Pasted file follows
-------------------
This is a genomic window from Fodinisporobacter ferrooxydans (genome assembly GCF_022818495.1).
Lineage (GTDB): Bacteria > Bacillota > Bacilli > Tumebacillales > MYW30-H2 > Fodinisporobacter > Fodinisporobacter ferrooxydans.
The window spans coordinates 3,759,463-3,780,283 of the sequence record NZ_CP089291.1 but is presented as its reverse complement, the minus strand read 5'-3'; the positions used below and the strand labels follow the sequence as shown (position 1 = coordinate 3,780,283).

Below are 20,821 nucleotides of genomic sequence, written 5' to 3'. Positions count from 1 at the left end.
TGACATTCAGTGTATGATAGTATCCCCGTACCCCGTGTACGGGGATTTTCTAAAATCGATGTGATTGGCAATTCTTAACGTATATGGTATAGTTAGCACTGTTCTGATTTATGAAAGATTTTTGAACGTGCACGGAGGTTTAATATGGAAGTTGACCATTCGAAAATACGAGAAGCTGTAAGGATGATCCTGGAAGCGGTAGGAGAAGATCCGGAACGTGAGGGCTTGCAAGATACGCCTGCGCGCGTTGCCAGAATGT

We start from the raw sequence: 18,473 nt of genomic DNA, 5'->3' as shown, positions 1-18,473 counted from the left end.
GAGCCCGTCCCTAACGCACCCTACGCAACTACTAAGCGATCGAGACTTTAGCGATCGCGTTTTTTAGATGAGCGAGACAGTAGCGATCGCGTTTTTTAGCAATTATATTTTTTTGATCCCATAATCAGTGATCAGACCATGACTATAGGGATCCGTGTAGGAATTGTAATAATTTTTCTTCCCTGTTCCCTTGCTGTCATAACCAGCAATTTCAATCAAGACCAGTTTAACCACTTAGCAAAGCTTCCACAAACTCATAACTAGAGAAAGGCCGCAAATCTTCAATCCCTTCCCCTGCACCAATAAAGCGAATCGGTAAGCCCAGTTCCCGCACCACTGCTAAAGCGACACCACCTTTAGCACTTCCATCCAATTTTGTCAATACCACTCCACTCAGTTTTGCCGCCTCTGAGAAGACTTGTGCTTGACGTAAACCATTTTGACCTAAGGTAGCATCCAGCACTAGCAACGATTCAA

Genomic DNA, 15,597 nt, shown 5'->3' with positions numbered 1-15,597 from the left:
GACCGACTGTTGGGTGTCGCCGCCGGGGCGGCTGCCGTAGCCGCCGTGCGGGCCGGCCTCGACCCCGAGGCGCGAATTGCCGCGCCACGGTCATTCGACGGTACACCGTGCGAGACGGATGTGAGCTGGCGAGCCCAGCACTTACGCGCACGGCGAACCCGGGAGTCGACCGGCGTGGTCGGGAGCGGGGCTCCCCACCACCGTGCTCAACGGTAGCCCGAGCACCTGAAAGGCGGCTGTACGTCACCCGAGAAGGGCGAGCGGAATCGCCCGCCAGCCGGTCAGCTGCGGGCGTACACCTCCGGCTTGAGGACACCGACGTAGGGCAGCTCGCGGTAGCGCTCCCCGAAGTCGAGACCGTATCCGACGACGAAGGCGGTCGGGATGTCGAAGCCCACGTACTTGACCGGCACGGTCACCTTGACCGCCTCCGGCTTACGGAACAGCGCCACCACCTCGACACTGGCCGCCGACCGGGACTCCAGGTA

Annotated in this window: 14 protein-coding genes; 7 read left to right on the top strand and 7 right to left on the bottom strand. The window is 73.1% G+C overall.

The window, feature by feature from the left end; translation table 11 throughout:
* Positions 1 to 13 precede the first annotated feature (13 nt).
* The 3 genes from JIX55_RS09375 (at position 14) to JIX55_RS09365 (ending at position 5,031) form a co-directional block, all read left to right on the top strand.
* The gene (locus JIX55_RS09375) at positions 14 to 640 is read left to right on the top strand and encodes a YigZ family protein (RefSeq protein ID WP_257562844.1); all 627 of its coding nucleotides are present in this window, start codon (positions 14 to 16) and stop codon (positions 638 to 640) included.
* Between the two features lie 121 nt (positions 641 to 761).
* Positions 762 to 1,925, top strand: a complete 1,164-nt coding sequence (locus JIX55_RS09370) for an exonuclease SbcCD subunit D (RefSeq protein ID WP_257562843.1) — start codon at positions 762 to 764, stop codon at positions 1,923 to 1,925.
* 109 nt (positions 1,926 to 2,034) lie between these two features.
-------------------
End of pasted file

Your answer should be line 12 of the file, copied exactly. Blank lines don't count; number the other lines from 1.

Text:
* Positions 1 to 13 precede the first annotated feature (13 nt).